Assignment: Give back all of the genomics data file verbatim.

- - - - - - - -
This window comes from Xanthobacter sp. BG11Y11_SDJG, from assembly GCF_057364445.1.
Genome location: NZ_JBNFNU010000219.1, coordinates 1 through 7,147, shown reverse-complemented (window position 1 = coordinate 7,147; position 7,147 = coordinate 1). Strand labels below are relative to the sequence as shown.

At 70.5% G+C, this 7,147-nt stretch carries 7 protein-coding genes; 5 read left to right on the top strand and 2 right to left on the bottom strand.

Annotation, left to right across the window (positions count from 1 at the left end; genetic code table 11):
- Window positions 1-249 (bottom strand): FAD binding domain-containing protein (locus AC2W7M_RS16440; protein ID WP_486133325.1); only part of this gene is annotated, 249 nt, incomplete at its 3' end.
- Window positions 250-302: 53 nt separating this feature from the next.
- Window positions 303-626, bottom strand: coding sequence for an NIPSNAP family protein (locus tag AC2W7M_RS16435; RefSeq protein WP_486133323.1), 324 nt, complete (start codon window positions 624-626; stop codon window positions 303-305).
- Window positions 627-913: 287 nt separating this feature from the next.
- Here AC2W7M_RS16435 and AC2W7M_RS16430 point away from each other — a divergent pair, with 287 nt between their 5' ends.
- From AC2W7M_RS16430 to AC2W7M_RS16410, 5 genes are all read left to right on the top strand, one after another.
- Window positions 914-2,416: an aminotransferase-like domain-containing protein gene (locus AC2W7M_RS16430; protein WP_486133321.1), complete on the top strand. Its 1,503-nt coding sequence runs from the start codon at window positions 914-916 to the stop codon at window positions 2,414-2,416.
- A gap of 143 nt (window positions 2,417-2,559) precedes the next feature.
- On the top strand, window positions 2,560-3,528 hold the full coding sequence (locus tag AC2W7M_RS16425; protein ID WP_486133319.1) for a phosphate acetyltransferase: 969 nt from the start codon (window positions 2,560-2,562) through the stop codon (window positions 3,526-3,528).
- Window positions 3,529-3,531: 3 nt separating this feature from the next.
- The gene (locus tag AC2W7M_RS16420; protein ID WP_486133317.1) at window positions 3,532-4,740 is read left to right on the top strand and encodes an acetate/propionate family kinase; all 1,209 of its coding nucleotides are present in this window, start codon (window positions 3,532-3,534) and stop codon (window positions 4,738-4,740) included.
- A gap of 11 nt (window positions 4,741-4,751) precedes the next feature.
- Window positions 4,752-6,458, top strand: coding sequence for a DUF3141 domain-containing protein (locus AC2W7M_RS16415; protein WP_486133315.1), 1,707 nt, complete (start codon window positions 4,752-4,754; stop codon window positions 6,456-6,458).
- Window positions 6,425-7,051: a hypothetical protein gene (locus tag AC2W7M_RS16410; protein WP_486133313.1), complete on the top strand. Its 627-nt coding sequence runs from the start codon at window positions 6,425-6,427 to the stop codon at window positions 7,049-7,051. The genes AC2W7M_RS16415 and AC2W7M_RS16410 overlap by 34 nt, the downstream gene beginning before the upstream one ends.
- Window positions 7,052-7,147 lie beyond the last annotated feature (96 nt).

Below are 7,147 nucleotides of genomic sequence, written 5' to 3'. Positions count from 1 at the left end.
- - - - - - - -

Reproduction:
This window comes from Xanthobacter sp. BG11Y11_SDJG, from assembly GCF_057364445.1.
Genome location: NZ_JBNFNU010000219.1, coordinates 1 through 7,147, shown reverse-complemented (window position 1 = coordinate 7,147; position 7,147 = coordinate 1). Strand labels below are relative to the sequence as shown.

At 70.5% G+C, this 7,147-nt stretch carries 7 protein-coding genes; 5 read left to right on the top strand and 2 right to left on the bottom strand.

Annotation, left to right across the window (positions count from 1 at the left end; genetic code table 11):
- Window positions 1-249 (bottom strand): FAD binding domain-containing protein (locus AC2W7M_RS16440; protein ID WP_486133325.1); only part of this gene is annotated, 249 nt, incomplete at its 3' end.
- Window positions 250-302: 53 nt separating this feature from the next.
- Window positions 303-626, bottom strand: coding sequence for an NIPSNAP family protein (locus tag AC2W7M_RS16435; RefSeq protein WP_486133323.1), 324 nt, complete (start codon window positions 624-626; stop codon window positions 303-305).
- Window positions 627-913: 287 nt separating this feature from the next.
- Here AC2W7M_RS16435 and AC2W7M_RS16430 point away from each other — a divergent pair, with 287 nt between their 5' ends.
- From AC2W7M_RS16430 to AC2W7M_RS16410, 5 genes are all read left to right on the top strand, one after another.
- Window positions 914-2,416: an aminotransferase-like domain-containing protein gene (locus AC2W7M_RS16430; protein WP_486133321.1), complete on the top strand. Its 1,503-nt coding sequence runs from the start codon at window positions 914-916 to the stop codon at window positions 2,414-2,416.
- A gap of 143 nt (window positions 2,417-2,559) precedes the next feature.
- On the top strand, window positions 2,560-3,528 hold the full coding sequence (locus tag AC2W7M_RS16425; protein ID WP_486133319.1) for a phosphate acetyltransferase: 969 nt from the start codon (window positions 2,560-2,562) through the stop codon (window positions 3,526-3,528).
- Window positions 3,529-3,531: 3 nt separating this feature from the next.
- The gene (locus tag AC2W7M_RS16420; protein ID WP_486133317.1) at window positions 3,532-4,740 is read left to right on the top strand and encodes an acetate/propionate family kinase; all 1,209 of its coding nucleotides are present in this window, start codon (window positions 3,532-3,534) and stop codon (window positions 4,738-4,740) included.
- A gap of 11 nt (window positions 4,741-4,751) precedes the next feature.
- Window positions 4,752-6,458, top strand: coding sequence for a DUF3141 domain-containing protein (locus AC2W7M_RS16415; protein WP_486133315.1), 1,707 nt, complete (start codon window positions 4,752-4,754; stop codon window positions 6,456-6,458).
- Window positions 6,425-7,051: a hypothetical protein gene (locus tag AC2W7M_RS16410; protein WP_486133313.1), complete on the top strand. Its 627-nt coding sequence runs from the start codon at window positions 6,425-6,427 to the stop codon at window positions 7,049-7,051. The genes AC2W7M_RS16415 and AC2W7M_RS16410 overlap by 34 nt, the downstream gene beginning before the upstream one ends.
- Window positions 7,052-7,147 lie beyond the last annotated feature (96 nt).

Below are 7,147 nucleotides of genomic sequence, written 5' to 3'. Positions count from 1 at the left end.